The following was submitted by Rob Halpin on behalf of Angell Animal Medical Center in Boston:
Tessie, a six-year-old Boston Terrier, proved that cats aren’t the only animals with nine lives after surviving being hit by a car and a shivering night in a cemetery.
Tessie was with her dog walker on a hike through Middlesex Fells in Medford on Jan. 6 when she got separated and ended up lost, wandering through the streets of Medford. Scared by the traffic and the unfamiliar sights and sounds, she panicked and began to run. Passersby tried to get hold of her but to no avail; she ultimately was struck by a car in a hit-and-run accident and scampered away.
When Tessie’s owner, Kathy Noons of South Boston, heard that her dog had gone missing, she headed to Medford to help search for her beloved pet. She and her husband drove to Medford and began scouring the city, looking for any sign of Tessie.
Noons’s friend, Charlotte Ritson, who works for the U.S. Postal Service, issued an alert over the Postal Service newswire. This proved to be the critical break in the as Tessie was found the next day in the cemetery by a postal worker.
Noons rushed Tessie—who was in severe pain with a body temperature that had dropped 15 degrees—to Angell Animal Medical Center in Boston, where she was admitted to the Emergency/Critical Care Unit.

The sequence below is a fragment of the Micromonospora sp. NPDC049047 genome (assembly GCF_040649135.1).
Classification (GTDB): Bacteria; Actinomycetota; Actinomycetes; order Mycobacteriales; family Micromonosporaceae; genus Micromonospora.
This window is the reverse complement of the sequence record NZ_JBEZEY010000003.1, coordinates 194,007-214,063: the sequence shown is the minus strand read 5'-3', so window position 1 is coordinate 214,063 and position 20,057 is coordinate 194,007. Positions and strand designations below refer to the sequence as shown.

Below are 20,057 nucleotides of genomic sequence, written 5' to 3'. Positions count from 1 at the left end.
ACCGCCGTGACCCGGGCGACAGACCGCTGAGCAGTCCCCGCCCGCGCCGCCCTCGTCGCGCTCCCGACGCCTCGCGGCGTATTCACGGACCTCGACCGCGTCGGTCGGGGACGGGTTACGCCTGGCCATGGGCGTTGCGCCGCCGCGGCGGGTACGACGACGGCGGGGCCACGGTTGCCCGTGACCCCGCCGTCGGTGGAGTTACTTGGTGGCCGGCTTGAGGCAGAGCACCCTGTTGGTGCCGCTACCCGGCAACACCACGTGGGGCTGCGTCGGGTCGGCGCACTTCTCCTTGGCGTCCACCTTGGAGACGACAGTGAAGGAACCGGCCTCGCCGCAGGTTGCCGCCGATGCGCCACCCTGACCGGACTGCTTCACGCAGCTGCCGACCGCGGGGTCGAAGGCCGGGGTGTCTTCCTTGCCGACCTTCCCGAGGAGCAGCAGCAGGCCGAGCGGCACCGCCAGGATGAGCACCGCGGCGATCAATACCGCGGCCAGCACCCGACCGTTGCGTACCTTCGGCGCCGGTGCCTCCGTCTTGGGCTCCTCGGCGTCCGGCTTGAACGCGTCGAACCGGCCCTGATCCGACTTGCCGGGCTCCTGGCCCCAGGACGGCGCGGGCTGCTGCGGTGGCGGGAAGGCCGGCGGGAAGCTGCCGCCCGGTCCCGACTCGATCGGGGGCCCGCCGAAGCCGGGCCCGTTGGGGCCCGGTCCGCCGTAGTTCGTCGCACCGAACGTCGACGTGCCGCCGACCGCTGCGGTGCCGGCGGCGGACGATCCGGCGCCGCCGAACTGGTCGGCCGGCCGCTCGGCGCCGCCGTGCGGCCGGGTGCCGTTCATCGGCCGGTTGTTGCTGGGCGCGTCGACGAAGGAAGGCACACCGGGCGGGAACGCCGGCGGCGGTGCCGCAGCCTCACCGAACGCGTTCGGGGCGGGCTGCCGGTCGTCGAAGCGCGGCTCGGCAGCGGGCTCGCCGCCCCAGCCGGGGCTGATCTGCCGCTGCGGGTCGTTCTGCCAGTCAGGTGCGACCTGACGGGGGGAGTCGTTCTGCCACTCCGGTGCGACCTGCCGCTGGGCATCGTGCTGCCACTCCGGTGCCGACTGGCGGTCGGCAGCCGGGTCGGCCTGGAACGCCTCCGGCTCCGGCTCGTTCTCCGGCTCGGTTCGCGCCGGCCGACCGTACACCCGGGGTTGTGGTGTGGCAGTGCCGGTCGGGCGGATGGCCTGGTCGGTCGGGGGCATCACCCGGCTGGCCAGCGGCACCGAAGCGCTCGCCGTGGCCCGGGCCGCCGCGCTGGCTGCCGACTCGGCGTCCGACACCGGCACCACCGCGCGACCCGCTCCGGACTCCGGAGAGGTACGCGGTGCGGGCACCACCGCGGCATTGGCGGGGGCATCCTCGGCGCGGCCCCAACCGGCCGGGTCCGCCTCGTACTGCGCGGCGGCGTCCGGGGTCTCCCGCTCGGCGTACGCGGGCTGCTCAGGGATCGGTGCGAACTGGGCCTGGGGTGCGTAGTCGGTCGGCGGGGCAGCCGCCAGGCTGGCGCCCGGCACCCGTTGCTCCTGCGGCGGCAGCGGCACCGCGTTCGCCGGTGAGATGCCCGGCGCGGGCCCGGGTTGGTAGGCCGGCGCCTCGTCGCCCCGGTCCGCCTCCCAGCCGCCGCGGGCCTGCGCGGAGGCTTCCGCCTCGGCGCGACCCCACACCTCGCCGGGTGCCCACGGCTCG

Tessie’s heart rate was very low, she was minimally responsive and had no readable blood pressure. Further tests revealed every bone in Tessie’s pelvis was broken in multiple places. She would require immediate surgery if she were to survive.
Despite the trauma she’d already endured, Tessie pulled through and impressed the doctors with her fighting spirit and will to live.
Along with the surgery, Tessie received “cold” laser therapy and acupuncture—two techniques pioneered at Angell. But she isn't out of the woods yet - as her recovery unfolds Tessie will graduate to full physical therapy and hydrotherapy.
“I’m so grateful for the medical staff at Angell Animal Medical Center who treated Tessie as if she were one of their own,” Noons said. “This whole experience has been extremely difficult for Tessie and for us—but knowing that she has received, and will continue to receive, the best possible veterinary care gives me hope that she will return to the fun and feisty dog that we know and love.”